Like much of the identity and access management (IAM) market, Identity-as-a-Service (IDaaS) is a complex, confusing space. But the challenge when shopping around for the right solution is not necessarily the wide variety of players, but the multiplicity of definitions and choices. Some consider IDaaS part of directory services, some think it’s a directory extension technology, and others consider it a single sign-on to web applications. So, what’s the truth behind Identity-as-a-Service?
To answer this question fully, let’s begin by taking a broad definition. Any identity management solution delivered as a service can be included in the IDaaS category. That means all three of our above definitions are technically correct. IDaaS can be part of directory services, a directory extension technology, or a single sign-on to web applications – and beyond. But the most common definition for IDaaS is a cloud-based authentication solution that allows users to connect to a variety of company resources. These platforms operate as a single source of truth for security and identity and access management.
But understanding what IDaaS is is only the tip of the iceberg. In order to select the right platform for your business, you must also understand what modern IDaaS solutions offer. In this article, you’ll learn both. Read on to discover how to match your company’s needs with the right IDaaS features – and, ultimately, how to pick the right platform.
First: Identify Your Needs
Finding the right IDaaS provider will be a very individualized experience, because different companies will have different needs. That means the ideal provider for your competitor may not make sense for your business model. So, before you can begin comparing prices and features, you need to take inventory of what your company currently has – and what it ultimately wants. Let’s consider the following areas and questions to determine the right IDaas solution:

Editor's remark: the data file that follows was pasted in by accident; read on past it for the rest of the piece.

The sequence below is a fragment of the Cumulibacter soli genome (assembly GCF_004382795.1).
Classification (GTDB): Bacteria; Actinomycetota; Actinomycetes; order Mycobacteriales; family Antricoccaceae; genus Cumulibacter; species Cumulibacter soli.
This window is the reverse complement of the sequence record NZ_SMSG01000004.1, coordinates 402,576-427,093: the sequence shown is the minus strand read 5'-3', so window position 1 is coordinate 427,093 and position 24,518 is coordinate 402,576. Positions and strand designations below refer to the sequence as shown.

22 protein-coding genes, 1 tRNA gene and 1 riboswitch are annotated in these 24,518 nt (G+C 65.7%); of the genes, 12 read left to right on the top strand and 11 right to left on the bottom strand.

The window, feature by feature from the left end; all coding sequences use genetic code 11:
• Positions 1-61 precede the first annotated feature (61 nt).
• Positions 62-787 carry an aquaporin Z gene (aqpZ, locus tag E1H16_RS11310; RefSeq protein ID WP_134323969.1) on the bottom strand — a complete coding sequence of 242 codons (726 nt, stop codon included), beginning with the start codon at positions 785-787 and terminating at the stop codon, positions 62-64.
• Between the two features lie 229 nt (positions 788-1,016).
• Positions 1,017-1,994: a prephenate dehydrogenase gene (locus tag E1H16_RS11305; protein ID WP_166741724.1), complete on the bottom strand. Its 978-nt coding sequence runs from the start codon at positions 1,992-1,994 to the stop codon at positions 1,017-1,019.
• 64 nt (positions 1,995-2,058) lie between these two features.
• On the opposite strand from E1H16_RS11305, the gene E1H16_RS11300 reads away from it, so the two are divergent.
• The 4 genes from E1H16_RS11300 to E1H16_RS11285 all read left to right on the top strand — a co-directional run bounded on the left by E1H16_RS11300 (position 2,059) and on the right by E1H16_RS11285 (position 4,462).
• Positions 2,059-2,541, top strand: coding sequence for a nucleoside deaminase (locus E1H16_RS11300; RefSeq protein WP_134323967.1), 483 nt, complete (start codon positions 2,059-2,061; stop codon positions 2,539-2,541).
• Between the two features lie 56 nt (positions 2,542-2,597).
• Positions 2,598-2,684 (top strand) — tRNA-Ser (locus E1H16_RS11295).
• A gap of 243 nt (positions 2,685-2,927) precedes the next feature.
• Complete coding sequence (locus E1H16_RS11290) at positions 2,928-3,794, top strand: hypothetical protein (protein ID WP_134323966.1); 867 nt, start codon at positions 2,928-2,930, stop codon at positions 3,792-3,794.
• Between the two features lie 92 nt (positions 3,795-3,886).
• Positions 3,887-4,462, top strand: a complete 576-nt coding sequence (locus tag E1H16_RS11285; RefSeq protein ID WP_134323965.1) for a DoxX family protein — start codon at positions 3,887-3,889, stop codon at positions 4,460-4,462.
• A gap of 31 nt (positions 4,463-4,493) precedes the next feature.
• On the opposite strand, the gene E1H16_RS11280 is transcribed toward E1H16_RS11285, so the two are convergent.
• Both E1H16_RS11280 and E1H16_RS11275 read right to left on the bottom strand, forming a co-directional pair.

Internally hosted or cloud-based?
Is there a particular bias towards hosting the solution yourself within your own data center or is it acceptable to have a third-party provide the service? Your company’s security and compliance policies may make internal hosting imperative, but if they don’t, know that cloud services offer the utmost in flexibility and scalability – especially for remote teams.
Single sign-on (SSO) or federated?
Are you looking for a core directory service where all of your corporate identities will be hosted? This model uses SSO to authenticate access to all user systems and applications within your organization. Or does your business model require federated identity management, so users can access applications in multiple organizations? Depending on whether you need core or federated identity management, different platforms will work better than others.
Device authentication, application authentication, or both?
Are you looking to provide authentication management by device, by application, or both? Is the access limited to web applications, or do you need to incorporate authentication for devices as well? Devices include on-premises laptops or desktops, BYOD, company cell phones and tablets, and also your servers – whether hosted internally, or in the cloud.